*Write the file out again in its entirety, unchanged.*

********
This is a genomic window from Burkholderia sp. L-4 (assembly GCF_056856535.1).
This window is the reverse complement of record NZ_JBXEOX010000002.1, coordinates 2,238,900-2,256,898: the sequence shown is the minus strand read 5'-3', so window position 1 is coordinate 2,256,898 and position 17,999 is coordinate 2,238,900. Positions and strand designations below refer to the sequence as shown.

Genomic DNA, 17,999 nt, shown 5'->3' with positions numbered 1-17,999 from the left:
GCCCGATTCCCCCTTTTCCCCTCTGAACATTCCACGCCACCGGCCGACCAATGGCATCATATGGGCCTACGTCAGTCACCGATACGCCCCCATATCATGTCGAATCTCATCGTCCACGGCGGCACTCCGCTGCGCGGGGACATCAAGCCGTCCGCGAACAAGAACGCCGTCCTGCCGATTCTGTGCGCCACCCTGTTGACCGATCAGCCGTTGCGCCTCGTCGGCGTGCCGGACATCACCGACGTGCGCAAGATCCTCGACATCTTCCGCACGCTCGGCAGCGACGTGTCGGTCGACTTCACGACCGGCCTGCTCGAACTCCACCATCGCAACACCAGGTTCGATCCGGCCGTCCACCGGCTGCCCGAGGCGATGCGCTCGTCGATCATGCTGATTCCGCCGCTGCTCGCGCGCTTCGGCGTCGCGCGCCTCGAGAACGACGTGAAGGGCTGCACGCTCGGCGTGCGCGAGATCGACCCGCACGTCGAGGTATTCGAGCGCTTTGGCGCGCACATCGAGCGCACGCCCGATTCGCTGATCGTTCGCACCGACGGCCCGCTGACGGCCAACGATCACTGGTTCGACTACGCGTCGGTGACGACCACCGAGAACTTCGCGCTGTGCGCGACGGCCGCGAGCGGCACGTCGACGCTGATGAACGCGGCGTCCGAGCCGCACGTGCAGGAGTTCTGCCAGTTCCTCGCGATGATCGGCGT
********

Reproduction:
This is a genomic window from Burkholderia sp. L-4 (assembly GCF_056856535.1).
This window is the reverse complement of record NZ_JBXEOX010000002.1, coordinates 2,238,900-2,256,898: the sequence shown is the minus strand read 5'-3', so window position 1 is coordinate 2,256,898 and position 17,999 is coordinate 2,238,900. Positions and strand designations below refer to the sequence as shown.

Genomic DNA, 17,999 nt, shown 5'->3' with positions numbered 1-17,999 from the left:
GCCCGATTCCCCCTTTTCCCCTCTGAACATTCCACGCCACCGGCCGACCAATGGCATCATATGGGCCTACGTCAGTCACCGATACGCCCCCATATCATGTCGAATCTCATCGTCCACGGCGGCACTCCGCTGCGCGGGGACATCAAGCCGTCCGCGAACAAGAACGCCGTCCTGCCGATTCTGTGCGCCACCCTGTTGACCGATCAGCCGTTGCGCCTCGTCGGCGTGCCGGACATCACCGACGTGCGCAAGATCCTCGACATCTTCCGCACGCTCGGCAGCGACGTGTCGGTCGACTTCACGACCGGCCTGCTCGAACTCCACCATCGCAACACCAGGTTCGATCCGGCCGTCCACCGGCTGCCCGAGGCGATGCGCTCGTCGATCATGCTGATTCCGCCGCTGCTCGCGCGCTTCGGCGTCGCGCGCCTCGAGAACGACGTGAAGGGCTGCACGCTCGGCGTGCGCGAGATCGACCCGCACGTCGAGGTATTCGAGCGCTTTGGCGCGCACATCGAGCGCACGCCCGATTCGCTGATCGTTCGCACCGACGGCCCGCTGACGGCCAACGATCACTGGTTCGACTACGCGTCGGTGACGACCACCGAGAACTTCGCGCTGTGCGCGACGGCCGCGAGCGGCACGTCGACGCTGATGAACGCGGCGTCCGAGCCGCACGTGCAGGAGTTCTGCCAGTTCCTCGCGATGATCGGCGT